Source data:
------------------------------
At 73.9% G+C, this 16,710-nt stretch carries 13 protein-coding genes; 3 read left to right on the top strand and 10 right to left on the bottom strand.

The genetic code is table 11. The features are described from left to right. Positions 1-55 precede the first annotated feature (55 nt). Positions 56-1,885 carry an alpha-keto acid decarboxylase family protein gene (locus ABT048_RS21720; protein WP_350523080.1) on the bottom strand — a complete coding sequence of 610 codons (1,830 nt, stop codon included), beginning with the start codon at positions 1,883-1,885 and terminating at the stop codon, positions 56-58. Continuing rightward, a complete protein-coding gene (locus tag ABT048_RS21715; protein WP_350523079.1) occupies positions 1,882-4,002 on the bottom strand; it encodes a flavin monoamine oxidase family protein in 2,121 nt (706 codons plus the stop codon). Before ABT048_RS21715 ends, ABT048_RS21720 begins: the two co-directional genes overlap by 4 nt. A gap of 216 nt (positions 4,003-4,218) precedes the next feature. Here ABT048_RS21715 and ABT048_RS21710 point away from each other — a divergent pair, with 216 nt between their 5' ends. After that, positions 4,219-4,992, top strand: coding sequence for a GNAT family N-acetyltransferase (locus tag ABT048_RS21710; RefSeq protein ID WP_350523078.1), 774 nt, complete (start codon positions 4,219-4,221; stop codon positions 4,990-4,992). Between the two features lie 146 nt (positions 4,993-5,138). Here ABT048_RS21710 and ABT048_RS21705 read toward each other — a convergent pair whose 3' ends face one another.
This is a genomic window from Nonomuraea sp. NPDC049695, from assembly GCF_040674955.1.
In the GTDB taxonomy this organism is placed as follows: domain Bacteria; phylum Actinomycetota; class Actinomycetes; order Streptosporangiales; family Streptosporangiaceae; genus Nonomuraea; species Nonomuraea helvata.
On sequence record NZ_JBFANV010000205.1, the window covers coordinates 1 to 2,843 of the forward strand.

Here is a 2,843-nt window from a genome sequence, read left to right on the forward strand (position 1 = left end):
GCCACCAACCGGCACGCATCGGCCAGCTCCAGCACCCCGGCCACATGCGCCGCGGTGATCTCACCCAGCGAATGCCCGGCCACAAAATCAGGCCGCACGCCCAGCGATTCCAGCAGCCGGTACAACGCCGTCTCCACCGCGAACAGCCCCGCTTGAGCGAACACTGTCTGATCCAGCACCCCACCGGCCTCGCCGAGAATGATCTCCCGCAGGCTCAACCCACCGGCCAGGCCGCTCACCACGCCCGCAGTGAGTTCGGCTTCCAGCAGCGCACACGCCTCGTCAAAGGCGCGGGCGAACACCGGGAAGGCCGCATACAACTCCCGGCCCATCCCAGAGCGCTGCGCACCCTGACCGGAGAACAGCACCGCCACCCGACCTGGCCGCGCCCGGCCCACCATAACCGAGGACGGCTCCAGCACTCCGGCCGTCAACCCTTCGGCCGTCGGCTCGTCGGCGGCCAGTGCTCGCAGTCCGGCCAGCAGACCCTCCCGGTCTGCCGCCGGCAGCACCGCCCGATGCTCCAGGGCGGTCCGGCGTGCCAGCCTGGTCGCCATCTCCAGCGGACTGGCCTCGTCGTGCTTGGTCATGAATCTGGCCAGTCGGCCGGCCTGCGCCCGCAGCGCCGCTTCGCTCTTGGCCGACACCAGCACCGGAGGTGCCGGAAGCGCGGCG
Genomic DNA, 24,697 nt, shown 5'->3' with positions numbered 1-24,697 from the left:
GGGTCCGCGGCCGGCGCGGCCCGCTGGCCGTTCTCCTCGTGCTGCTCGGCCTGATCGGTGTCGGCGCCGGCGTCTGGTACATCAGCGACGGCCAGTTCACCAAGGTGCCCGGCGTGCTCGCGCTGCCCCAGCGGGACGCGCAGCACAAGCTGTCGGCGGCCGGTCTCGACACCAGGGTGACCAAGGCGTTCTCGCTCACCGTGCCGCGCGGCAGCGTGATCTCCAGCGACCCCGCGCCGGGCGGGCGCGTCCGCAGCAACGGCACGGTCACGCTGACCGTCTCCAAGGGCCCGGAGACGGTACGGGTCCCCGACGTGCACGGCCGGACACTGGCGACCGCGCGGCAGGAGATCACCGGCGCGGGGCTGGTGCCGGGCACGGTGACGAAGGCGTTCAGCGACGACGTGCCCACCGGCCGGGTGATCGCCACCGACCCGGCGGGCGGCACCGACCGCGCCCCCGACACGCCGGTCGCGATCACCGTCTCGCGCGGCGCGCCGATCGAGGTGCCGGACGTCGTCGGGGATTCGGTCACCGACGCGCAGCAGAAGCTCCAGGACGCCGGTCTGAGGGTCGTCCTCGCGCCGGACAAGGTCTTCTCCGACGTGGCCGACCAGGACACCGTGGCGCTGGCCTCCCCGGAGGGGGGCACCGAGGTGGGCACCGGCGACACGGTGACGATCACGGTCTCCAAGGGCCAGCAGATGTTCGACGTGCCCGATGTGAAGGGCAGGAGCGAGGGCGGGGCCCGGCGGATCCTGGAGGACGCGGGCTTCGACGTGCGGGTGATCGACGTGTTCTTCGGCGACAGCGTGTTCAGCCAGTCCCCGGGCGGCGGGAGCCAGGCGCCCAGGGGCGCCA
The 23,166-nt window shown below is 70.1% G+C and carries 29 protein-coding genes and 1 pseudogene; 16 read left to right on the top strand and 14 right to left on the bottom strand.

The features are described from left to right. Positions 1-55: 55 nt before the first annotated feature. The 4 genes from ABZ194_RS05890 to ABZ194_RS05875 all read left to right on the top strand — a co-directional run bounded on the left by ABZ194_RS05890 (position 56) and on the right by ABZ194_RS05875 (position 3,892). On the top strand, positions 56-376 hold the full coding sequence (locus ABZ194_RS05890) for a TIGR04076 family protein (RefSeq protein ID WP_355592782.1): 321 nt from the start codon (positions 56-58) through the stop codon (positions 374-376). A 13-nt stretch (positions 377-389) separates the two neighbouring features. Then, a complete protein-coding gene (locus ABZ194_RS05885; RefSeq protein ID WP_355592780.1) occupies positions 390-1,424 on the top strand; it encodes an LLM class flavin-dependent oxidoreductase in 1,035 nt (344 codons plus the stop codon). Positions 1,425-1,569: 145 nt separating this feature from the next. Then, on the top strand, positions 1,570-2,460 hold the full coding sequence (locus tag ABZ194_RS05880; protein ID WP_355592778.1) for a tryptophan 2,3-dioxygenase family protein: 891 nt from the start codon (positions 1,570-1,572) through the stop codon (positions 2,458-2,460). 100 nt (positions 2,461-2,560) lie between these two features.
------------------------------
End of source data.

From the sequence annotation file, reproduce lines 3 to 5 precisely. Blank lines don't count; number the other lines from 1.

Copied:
This is a genomic window from Nonomuraea sp. NPDC049695, from assembly GCF_040674955.1.
In the GTDB taxonomy this organism is placed as follows: domain Bacteria; phylum Actinomycetota; class Actinomycetes; order Streptosporangiales; family Streptosporangiaceae; genus Nonomuraea; species Nonomuraea helvata.
On sequence record NZ_JBFANV010000205.1, the window covers coordinates 1 to 2,843 of the forward strand.